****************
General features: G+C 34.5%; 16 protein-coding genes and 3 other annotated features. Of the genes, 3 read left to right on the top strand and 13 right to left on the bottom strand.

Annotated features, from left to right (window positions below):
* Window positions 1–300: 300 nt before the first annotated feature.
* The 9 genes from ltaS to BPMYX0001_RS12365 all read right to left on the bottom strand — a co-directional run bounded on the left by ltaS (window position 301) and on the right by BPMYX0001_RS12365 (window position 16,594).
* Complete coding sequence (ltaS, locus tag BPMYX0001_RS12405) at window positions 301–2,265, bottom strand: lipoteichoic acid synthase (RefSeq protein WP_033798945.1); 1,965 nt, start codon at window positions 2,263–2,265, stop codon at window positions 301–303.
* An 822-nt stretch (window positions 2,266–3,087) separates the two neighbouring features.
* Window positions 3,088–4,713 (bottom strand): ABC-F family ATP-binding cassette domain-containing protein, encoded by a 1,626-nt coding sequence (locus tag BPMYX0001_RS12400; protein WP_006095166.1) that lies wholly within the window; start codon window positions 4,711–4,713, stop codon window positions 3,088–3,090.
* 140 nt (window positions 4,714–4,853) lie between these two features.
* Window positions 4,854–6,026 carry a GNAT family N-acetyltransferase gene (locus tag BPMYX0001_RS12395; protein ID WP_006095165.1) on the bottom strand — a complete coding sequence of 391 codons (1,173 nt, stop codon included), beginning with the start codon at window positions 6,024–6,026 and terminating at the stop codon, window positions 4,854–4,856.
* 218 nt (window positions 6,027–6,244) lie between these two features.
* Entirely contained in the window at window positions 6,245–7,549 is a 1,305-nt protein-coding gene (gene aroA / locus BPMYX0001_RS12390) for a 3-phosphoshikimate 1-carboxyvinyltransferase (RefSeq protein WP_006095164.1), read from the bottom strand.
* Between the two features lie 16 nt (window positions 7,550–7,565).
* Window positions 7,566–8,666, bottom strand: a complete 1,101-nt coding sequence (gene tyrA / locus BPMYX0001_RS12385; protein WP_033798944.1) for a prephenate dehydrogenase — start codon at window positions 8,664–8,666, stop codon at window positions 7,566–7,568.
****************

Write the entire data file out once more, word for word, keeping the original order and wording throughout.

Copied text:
General features: G+C 34.5%; 16 protein-coding genes and 3 other annotated features. Of the genes, 3 read left to right on the top strand and 13 right to left on the bottom strand.

Annotated features, from left to right (window positions below):
* Window positions 1–300: 300 nt before the first annotated feature.
* The 9 genes from ltaS to BPMYX0001_RS12365 all read right to left on the bottom strand — a co-directional run bounded on the left by ltaS (window position 301) and on the right by BPMYX0001_RS12365 (window position 16,594).
* Complete coding sequence (ltaS, locus tag BPMYX0001_RS12405) at window positions 301–2,265, bottom strand: lipoteichoic acid synthase (RefSeq protein WP_033798945.1); 1,965 nt, start codon at window positions 2,263–2,265, stop codon at window positions 301–303.
* An 822-nt stretch (window positions 2,266–3,087) separates the two neighbouring features.
* Window positions 3,088–4,713 (bottom strand): ABC-F family ATP-binding cassette domain-containing protein, encoded by a 1,626-nt coding sequence (locus tag BPMYX0001_RS12400; protein WP_006095166.1) that lies wholly within the window; start codon window positions 4,711–4,713, stop codon window positions 3,088–3,090.
* 140 nt (window positions 4,714–4,853) lie between these two features.
* Window positions 4,854–6,026 carry a GNAT family N-acetyltransferase gene (locus tag BPMYX0001_RS12395; protein ID WP_006095165.1) on the bottom strand — a complete coding sequence of 391 codons (1,173 nt, stop codon included), beginning with the start codon at window positions 6,024–6,026 and terminating at the stop codon, window positions 4,854–4,856.
* 218 nt (window positions 6,027–6,244) lie between these two features.
* Entirely contained in the window at window positions 6,245–7,549 is a 1,305-nt protein-coding gene (gene aroA / locus BPMYX0001_RS12390) for a 3-phosphoshikimate 1-carboxyvinyltransferase (RefSeq protein WP_006095164.1), read from the bottom strand.
* Between the two features lie 16 nt (window positions 7,550–7,565).
* Window positions 7,566–8,666, bottom strand: a complete 1,101-nt coding sequence (gene tyrA / locus BPMYX0001_RS12385; protein WP_033798944.1) for a prephenate dehydrogenase — start codon at window positions 8,664–8,666, stop codon at window positions 7,566–7,568.